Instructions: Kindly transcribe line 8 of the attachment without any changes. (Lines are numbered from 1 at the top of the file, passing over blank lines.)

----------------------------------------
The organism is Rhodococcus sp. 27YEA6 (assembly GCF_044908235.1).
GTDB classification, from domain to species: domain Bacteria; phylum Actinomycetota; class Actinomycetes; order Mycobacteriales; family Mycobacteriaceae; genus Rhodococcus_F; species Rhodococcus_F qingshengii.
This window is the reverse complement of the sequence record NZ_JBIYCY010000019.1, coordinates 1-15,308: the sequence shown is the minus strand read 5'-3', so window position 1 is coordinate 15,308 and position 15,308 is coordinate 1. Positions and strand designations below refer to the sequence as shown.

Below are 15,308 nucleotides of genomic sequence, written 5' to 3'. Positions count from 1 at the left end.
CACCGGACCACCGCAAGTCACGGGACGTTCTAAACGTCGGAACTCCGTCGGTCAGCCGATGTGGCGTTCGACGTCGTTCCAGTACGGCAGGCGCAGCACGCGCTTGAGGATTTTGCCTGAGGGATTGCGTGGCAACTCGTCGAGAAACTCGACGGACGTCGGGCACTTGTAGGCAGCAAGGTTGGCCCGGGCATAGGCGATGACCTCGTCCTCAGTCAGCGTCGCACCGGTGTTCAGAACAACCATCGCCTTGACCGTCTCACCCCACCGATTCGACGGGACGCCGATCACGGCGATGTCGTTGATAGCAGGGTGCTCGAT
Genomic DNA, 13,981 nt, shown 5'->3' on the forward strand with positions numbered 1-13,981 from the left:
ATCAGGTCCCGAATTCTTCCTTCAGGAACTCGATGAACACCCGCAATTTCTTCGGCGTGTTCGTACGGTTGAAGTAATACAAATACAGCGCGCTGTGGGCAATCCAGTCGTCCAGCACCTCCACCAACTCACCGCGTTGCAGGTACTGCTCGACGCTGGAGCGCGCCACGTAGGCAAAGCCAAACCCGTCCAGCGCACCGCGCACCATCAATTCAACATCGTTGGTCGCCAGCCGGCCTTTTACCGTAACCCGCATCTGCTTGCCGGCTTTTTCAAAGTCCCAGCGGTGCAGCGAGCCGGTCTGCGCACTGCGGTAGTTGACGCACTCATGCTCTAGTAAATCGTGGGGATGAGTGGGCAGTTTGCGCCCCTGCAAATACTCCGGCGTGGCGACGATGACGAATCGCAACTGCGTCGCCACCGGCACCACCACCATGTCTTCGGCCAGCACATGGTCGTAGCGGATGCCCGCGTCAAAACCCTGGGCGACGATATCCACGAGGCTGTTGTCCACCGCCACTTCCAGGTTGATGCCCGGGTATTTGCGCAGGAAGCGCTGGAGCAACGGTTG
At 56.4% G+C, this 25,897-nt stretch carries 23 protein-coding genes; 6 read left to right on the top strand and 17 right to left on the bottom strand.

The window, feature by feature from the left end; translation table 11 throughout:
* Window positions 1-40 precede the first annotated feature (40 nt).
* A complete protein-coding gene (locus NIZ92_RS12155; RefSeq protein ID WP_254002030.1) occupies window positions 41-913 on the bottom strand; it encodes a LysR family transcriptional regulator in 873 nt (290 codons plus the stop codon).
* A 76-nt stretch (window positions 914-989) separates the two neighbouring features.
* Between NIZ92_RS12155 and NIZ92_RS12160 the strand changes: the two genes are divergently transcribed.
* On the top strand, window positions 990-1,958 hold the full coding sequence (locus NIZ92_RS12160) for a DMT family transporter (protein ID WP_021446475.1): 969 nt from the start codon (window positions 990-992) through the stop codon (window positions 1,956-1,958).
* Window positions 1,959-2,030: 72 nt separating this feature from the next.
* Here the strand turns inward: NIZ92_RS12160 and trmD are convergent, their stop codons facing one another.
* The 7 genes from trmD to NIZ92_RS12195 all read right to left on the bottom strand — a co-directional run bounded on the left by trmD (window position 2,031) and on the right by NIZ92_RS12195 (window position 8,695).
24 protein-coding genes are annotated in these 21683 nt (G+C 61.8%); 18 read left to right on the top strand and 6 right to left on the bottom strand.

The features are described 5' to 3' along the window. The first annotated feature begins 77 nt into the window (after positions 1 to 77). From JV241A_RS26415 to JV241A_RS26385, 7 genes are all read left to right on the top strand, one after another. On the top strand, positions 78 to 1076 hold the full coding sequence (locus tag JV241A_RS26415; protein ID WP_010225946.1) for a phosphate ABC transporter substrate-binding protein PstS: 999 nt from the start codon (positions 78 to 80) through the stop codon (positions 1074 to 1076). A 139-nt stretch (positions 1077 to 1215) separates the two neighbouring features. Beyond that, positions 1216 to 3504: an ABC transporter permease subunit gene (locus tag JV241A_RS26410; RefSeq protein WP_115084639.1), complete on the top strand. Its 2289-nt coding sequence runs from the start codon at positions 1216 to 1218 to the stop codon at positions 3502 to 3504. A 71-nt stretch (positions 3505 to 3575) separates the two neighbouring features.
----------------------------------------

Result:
At 56.4% G+C, this 25,897-nt stretch carries 23 protein-coding genes; 6 read left to right on the top strand and 17 right to left on the bottom strand.